Exposure automation

Exposure automation was the consequent continuation of the above. If you have a built-in meter, why not use it to set either shutter speed or aperture (or eventually both)? The problem is that a selenium cell produces electrical current, but this is only in the µA range. Unfortunately, this cannot generate enough force to control the aperture or the shutter. Camera engineers found ways to overcome this by the so-called trap-needle method. Here, the light dependent meter current only had to move the needle of the moving-coil instrument. Pressing a button (e.g. the shutter release) would trap the needle in its place and further sets the exposure depending of the needle position. The force for this would just come from the photographers finger. The first camera to feature this was Kodak Super Six-20 in 1938 (shutter priority), the second the Agfa Automatik 66 of 1956 (aperture priority). 1959 was THE year for fully automatic cameras, the most successful of at least 6 different models was the Optima.

Automatic SLR's

Of course the 3 developments above would eventually be combined in SLR cameras. The first SLR with exposure automation was the french Royer Savoyflex Automatic (1959), a leaf-shutter SLR with a fixed lens. The second was the Voigtländer Ultramatic of 1961, a luxus version of the Bessamatic featuring shutter priority auto exposure. Well, and then there was our Edixa Electronica of 1962, setting the light value of the Compur shutter DKL system by means of an electrical motor. Actually, it is still a trap-needle design, but the force to set the exposure automatically is now coming out of an expensive battery.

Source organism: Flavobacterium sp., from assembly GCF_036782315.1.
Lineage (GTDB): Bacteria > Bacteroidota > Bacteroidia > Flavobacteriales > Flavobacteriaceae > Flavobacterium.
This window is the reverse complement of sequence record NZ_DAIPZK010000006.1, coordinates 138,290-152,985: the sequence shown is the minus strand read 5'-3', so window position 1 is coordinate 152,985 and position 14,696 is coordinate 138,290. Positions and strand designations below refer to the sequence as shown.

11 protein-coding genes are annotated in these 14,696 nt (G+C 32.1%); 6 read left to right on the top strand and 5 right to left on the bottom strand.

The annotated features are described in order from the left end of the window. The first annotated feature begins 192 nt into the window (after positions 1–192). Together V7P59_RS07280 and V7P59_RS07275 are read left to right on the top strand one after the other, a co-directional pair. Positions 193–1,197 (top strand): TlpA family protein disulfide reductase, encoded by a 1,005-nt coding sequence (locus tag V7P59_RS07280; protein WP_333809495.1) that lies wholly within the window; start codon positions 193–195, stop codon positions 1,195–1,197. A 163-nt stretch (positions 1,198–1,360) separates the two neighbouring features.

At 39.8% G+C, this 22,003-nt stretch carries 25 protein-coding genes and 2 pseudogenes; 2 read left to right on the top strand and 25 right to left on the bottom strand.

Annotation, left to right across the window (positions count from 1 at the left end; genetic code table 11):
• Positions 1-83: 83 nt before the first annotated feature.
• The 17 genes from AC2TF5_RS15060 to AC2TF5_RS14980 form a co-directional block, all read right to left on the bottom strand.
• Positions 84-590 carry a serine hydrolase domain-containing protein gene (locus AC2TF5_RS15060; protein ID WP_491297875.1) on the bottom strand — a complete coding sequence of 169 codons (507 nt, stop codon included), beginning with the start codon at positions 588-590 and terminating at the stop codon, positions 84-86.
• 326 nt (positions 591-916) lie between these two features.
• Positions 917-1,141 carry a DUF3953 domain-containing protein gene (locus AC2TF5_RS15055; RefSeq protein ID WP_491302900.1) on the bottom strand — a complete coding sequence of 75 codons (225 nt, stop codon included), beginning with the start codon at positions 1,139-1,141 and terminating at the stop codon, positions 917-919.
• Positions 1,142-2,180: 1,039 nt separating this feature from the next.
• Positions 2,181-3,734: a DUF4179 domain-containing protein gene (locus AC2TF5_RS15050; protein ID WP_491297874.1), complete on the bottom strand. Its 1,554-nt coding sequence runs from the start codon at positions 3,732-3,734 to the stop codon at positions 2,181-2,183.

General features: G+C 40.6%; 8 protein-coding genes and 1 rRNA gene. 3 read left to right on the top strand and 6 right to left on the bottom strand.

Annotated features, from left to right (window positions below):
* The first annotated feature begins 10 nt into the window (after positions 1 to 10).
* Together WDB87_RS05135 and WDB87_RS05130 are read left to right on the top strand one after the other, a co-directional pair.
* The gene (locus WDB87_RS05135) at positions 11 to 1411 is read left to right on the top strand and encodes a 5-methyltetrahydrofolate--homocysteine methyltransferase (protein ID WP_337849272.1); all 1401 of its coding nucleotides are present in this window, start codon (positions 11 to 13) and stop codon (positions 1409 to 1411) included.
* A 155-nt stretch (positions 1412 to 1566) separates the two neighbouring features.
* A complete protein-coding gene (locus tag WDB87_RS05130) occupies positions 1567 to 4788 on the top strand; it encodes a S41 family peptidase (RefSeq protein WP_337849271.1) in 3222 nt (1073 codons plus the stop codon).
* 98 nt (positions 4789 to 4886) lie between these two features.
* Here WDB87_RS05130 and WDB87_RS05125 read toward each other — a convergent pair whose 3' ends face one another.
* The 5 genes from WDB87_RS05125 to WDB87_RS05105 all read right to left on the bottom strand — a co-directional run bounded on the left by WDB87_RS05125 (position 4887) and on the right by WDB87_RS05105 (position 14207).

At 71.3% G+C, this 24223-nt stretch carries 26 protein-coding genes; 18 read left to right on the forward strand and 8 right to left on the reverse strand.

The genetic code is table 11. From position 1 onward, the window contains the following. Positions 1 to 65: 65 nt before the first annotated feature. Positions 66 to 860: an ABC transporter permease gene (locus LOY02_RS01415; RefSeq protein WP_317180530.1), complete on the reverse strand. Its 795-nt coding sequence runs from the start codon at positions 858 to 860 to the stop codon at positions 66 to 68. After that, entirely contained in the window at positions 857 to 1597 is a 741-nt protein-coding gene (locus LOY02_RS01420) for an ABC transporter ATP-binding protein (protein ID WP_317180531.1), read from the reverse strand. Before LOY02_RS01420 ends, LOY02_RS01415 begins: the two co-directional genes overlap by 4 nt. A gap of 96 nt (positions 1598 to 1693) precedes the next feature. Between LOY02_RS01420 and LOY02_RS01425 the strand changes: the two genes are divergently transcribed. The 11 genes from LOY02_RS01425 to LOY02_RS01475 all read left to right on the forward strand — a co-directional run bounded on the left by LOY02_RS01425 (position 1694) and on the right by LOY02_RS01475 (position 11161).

The Edixa Electronica story

Interestingly, during the 1950ies Wirgin was the only relevant West-German camera maker, who used focal-plane shutters in its SLR's, the famous Edixa Reflex series. However, obviously inspired by Deckel's new synchro-Compur behind-the-lens shutter with DKL-mount, Wirgin's chief engineer Heinz Waaske filed a patent for a fully automated camera already in 1958[2]. It took him two years to finalize development and design and 1960 the camera was presented as the "Edixa-Motorkamera". However, supposedly commercial considerations within Wirgin delayed the market launch another two years, obviously a big mistake! When the camera eventually hit the market, it was expensive: 750 DM (with Schneider Xenar f/2.8) and really flopped selling. According to the records, from April 1962 to October 31st, 1964 only 1400 units were produced, 1,100 of them sold. Therefore, the management decided to stop production of camera parts and only allow final assembly out of existing spare parts. From this another 3,000 units were built, which were sold as low as 250 DM (ex-works price). Therefore, total production is considered 4,100 units [1].


  1. 1.0 1.1 Jörg Eikmann, Ulrich Vogt, Kameras für Millionen - Heinz Waaske, Konstrukteur, Wittig 1997, ISBN 3-930359-56-1, pages 103ff
  2. 2.0 2.1 Wirgin Patent DE1109519B from 21.08.1958 on Deutsches Patent und Markenamt